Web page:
As we celebrate a World Bicycle Day like no other—let's keep the momentum and attention the coronavirus pandemic has brought to bicycling.
When you're a member of the media you receive notice of a lot of "days"—Pancake day, National Lame Duck Day, Textiles Day. But today is World Bicycle Day, and that means something to me. And, if you care about the environment, it should to you as well.
I love bicycling. As a child it was the freedom. When I moved to big cities it was the convenience (traffic sucks and it was a way to avoid it). Now, in my rural surroundings, it's for exercise and a way to observe and understand my region from the relatively slow pace of a road bike.
But bicycling goes far beyond the lycra-clad obsessives like me—and it spans generations. In the past month, I've spoken to my young nephew about his progress on riding neighborhood hills, and my soon-to-be-retired mother about how she's looking into the electric bike market.
The personal health benefits of riding a bicycle are well established—but what truly sets bicycling apart from other sports or recreation activities is its ability to have a massive positive impact on the local environment.
Pedal for the planet
Roughly 872,000 people in the U.S. bike to work and many more use bikes to run errands and get around town (for comparison, one quarter of all trips made by Dutch residents – 4.5 billion trips – are on a bicycle). This matters—in the U.S. vehicle emissions account for roughly a third of carbon dioxide (CO2) emissions. An estimated half of car trips are just a few miles from the home.
Every one of these bike commuters is helping the planet. A study from the European Cyclists Federation in 2011 compared the CO2 emissions of bicycling versus other motorized transportation. It went beyond emissions and even considered production, maintenance and fuel (for bicycling this means calories eaten).
For the entire life cycle researchers found: bicycling accounts for 21 grams of CO2 per passenger per half mile traveled, while a car accounts for roughly 271 grams (based on short car trips that could be replaced by a bike).
There are also built-in economic gains to be realized from expanded cycling: A landmark 2015 report from the Institute for Transportation and Development Policy found that a dramatic increase in cycling as transportation could save the planet $24 trillion over the next 35 years and cut worldwide carbon dioxide emissions by 11 percent over the same time compared to a scenario without expanded cycling.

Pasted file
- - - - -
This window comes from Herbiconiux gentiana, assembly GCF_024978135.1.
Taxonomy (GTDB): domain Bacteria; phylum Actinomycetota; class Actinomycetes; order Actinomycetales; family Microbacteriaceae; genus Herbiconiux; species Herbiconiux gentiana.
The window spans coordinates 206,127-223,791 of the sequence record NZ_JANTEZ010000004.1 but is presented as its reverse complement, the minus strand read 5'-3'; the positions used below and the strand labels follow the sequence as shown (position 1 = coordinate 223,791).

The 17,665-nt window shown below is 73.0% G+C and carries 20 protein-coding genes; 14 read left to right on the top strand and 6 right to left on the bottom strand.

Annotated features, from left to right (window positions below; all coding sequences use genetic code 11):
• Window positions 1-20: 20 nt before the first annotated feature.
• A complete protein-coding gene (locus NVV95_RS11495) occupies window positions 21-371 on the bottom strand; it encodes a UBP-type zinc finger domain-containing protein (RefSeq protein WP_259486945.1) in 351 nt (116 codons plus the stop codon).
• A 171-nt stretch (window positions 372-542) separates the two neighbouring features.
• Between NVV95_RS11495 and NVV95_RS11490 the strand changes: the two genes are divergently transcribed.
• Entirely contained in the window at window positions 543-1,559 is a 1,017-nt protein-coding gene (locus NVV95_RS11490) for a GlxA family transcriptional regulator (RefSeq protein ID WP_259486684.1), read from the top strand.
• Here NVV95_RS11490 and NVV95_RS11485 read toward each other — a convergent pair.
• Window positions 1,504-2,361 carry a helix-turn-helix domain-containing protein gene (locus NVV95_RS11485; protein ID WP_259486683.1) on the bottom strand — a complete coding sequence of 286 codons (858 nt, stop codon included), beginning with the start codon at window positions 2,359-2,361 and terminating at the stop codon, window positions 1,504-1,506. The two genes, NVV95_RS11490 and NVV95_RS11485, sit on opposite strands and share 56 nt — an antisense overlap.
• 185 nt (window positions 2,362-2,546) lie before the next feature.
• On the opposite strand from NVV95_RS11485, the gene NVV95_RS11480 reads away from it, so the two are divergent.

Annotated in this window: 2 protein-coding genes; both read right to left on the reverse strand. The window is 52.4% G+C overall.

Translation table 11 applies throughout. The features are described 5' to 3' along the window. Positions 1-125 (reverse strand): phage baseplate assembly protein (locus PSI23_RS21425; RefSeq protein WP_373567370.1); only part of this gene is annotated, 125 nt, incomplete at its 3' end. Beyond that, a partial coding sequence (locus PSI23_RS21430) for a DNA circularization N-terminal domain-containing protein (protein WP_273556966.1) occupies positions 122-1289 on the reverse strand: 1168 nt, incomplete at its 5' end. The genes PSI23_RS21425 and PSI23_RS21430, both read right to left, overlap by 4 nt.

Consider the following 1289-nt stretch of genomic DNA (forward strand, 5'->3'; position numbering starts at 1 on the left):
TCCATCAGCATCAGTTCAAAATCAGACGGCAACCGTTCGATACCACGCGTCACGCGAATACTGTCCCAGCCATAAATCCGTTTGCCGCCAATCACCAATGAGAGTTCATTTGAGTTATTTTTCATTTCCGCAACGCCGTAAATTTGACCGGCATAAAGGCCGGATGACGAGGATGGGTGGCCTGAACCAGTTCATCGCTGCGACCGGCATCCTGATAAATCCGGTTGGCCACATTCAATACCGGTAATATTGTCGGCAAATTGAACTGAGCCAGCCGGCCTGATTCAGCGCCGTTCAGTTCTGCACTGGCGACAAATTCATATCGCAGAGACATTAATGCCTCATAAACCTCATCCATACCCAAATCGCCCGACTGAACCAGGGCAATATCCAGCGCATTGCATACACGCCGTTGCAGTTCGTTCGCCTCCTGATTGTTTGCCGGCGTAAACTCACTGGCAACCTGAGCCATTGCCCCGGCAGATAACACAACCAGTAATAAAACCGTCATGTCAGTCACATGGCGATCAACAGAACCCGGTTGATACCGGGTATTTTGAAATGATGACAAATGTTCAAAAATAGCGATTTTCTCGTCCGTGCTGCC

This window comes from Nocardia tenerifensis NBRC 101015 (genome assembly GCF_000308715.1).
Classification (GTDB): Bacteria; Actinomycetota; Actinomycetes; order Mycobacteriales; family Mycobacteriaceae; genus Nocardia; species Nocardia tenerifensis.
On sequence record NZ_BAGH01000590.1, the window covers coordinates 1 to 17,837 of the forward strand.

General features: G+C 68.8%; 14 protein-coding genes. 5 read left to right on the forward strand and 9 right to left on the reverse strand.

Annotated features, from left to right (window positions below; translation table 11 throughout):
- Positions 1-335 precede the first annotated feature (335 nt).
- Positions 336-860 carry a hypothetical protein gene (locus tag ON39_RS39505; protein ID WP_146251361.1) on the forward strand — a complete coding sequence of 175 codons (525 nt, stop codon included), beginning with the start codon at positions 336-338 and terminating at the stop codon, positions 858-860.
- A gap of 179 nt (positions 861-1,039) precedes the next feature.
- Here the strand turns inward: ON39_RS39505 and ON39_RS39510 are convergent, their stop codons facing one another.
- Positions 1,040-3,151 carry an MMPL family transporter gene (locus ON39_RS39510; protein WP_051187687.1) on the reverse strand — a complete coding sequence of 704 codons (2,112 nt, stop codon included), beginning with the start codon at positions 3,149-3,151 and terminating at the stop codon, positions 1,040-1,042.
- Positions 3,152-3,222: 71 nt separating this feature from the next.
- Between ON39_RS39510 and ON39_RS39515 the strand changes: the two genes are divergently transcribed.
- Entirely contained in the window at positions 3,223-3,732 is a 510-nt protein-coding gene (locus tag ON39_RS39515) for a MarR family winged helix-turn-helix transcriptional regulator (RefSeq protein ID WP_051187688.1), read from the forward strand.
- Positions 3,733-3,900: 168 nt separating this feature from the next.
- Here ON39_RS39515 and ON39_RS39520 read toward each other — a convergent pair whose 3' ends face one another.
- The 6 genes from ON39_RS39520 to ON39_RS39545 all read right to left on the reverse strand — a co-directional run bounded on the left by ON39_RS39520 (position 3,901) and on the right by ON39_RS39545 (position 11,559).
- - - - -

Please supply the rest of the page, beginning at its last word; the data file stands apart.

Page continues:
There is the air pollution problem—cyclists are out on streets sucking in air and can be exposed to toxics during their commute or leisure ride. However, recent research shows cycling commuters are exposed to less air pollution on daily commutes than people walking or in cars and buses.
We've established that cycling is awesome for us and helps the planet, so why, in a nation of more than 328 million people, are only 872,000 commuting to work via bike?
There are all kinds of reasons and, for many people, riding a bicycle simply isn't an option. But among those that can one of the major issues is lack of bike infrastructure.
Cars are big, drivers are distracted, and our cities shamelessly prioritize automobiles.
Bicycle lanes in downtown Washington DC. (Credit: Elvert Barnes/flickr)
Crisis uncovers bicycling convenience
But across the world the COVID-19 crisis has prompted concerns over mass transit, emptier streets and cleaner air—sending people dusting off their bikes and rummaging through their garage for air pumps.
Some U.S. cities have recognized this and responded. In one of the most ambitious moves, Oakland, California, closed 74 miles of streets—many along existing bike routes—to through traffic. Milwaukee will close 10 miles of streets to cars to create more cycling and walking space. Boston, Minneapolis and other cities closed streets and some parkways as well.
In New York City, cycling increased by 52 percent over the city's bridges once quarantine started. Chicago's bikeshare use doubled in March.
It's impossible to know if it'll last, or if any of these riders will turn into bike commuters.
Of course—right or wrong—the oil and automotive industry are key cogs in our economic machinery so the feds have an interest in keeping people employed and cash flowing.
What if our economic considerations took health and environmental gains into account?
- Obesity related illnesses cost the U.S. hundreds of billions per year.
- Air pollution costs the U.S. economy roughly 5 percent of its GDP per year.
- As climate change continues its impacts, though hard to quantify, are estimated to cost the U.S. hundreds of billions per year.
- Stress costs the U.S. an estimated $500 million annually.
Bicycling simultaneously tackles all of these issues.
However, it's not as simple as keeping roads closed to traffic and building more bicycle lanes—bicycling and related policies need to be more inclusive.
Black and Hispanic bicyclists are often underrepresented in bicyclists counts, as Julian Agyeman, a professor of Urban and Environmental Policy and Planning at Tufts University, points out, because data is often taken in downtown areas neglecting outer neighborhoods.
Because of this skewed data, urban planners see the need is greatest downtown and that's where bicycle lanes and other infrastructure goes.
COVID-19 and the killing of George Floyd have been a wakeup call for society and have caused tremendous pain and suffering.
Here's to hoping that as we emerge society places more value on healthier bodies, racial equity, cleaner air, quieter streets, a slowing down of our fast-paced lives, and the bicycle, which can help us achieve all of the above.
Banner photo: Bicycle event in Detroit, 2013. (Credit: Russ/flickr)